Research shows some Vietnam veterans may have been infected by a slow-killing parasite while fighting in the jungles of Southeast Asia.
A half a century after serving in Vietnam, hundreds of veterans have a new reason to believe they may be dying from a silent bullet – test results show some men may have been infected by a slow-killing parasite while fighting in the jungles of Southeast Asia.
The US Department of Veterans Affairs this year commissioned a small pilot study to look into the link between liver flukes ingested through raw or undercooked fish and a rare bile duct cancer. It can take decades for symptoms to appear. By then, patients are often in tremendous pain, with just a few months to live.
Of the 50 blood samples submitted, more than 20 per cent came back positive or bordering positive for liver fluke antibodies, said Sung-Tae Hong, the tropical medicine specialist who carried out the tests at Seoul National University in South Korea.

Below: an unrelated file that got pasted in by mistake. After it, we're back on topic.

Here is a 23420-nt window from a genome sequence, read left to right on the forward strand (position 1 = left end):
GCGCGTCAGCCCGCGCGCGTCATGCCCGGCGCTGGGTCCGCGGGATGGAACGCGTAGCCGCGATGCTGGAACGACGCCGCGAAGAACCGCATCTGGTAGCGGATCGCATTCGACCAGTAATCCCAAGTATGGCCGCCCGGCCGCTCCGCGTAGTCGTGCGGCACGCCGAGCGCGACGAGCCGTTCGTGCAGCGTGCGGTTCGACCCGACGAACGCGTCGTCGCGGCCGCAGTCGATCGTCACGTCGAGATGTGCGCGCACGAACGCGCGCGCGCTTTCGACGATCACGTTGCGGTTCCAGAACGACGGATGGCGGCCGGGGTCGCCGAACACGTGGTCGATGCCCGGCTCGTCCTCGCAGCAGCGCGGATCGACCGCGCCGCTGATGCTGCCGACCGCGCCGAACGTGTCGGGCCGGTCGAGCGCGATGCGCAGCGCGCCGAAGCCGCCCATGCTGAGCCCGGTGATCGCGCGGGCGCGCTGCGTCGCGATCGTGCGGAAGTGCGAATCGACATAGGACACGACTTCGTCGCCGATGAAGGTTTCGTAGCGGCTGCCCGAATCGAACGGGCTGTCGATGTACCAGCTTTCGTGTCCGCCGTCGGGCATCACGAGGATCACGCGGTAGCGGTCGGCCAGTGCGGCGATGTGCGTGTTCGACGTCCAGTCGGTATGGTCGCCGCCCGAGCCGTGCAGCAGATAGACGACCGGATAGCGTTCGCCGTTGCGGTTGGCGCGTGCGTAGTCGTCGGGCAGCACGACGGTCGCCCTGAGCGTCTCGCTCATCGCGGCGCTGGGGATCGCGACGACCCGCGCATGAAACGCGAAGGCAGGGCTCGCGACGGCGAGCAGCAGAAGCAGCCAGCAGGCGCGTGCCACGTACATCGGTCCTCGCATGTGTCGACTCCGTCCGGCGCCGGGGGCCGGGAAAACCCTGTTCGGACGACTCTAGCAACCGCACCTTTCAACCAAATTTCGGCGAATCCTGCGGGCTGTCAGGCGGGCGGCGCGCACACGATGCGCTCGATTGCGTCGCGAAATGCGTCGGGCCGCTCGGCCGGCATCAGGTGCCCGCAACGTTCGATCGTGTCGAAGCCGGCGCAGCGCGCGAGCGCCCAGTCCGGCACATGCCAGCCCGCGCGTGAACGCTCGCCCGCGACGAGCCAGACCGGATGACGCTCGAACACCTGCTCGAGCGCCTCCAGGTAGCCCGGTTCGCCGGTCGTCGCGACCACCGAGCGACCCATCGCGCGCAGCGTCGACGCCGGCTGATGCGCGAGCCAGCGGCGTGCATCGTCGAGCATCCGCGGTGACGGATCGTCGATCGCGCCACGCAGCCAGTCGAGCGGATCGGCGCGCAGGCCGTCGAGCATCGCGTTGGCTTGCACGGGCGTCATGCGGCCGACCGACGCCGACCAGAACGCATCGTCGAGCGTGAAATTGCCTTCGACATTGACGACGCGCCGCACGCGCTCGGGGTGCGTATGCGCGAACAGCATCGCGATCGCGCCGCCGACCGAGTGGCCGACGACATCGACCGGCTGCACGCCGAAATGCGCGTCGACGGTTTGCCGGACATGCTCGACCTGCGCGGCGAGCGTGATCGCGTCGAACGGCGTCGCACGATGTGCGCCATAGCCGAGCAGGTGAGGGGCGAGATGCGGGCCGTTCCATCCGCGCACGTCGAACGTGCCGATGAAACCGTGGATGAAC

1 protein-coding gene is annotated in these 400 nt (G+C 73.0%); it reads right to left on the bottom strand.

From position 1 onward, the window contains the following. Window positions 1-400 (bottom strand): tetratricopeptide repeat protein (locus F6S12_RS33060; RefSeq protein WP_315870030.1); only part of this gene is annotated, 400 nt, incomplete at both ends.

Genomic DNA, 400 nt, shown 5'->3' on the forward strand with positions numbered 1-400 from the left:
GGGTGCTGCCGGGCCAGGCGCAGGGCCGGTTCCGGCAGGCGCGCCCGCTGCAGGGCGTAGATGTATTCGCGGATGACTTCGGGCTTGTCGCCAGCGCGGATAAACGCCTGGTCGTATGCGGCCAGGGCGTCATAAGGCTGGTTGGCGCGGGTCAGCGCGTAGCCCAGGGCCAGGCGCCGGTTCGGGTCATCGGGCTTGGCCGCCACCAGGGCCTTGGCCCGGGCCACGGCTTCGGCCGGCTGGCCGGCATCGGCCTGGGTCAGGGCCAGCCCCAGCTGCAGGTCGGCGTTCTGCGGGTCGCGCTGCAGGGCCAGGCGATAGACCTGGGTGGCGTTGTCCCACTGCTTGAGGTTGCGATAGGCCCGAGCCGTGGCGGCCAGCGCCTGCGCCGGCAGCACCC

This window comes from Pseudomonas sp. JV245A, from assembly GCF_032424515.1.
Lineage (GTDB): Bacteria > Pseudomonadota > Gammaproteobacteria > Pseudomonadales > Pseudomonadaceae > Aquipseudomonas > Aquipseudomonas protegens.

“It was surprising,” he said, stressing the preliminary results could include false positives and that the research is ongoing.
Though rarely found in Americans, the parasites infect an estimated 25 million people worldwide.
Endemic in the rivers of Vietnam, the worms can easily be wiped out with a handful of pills early on, but left untreated they can live for decades without making their hosts sick. Over time, swelling and inflammation of the bile duct can lead to cancer. Jaundice, itchy skin, weight loss and other symptoms appear only when the disease is in its final stages.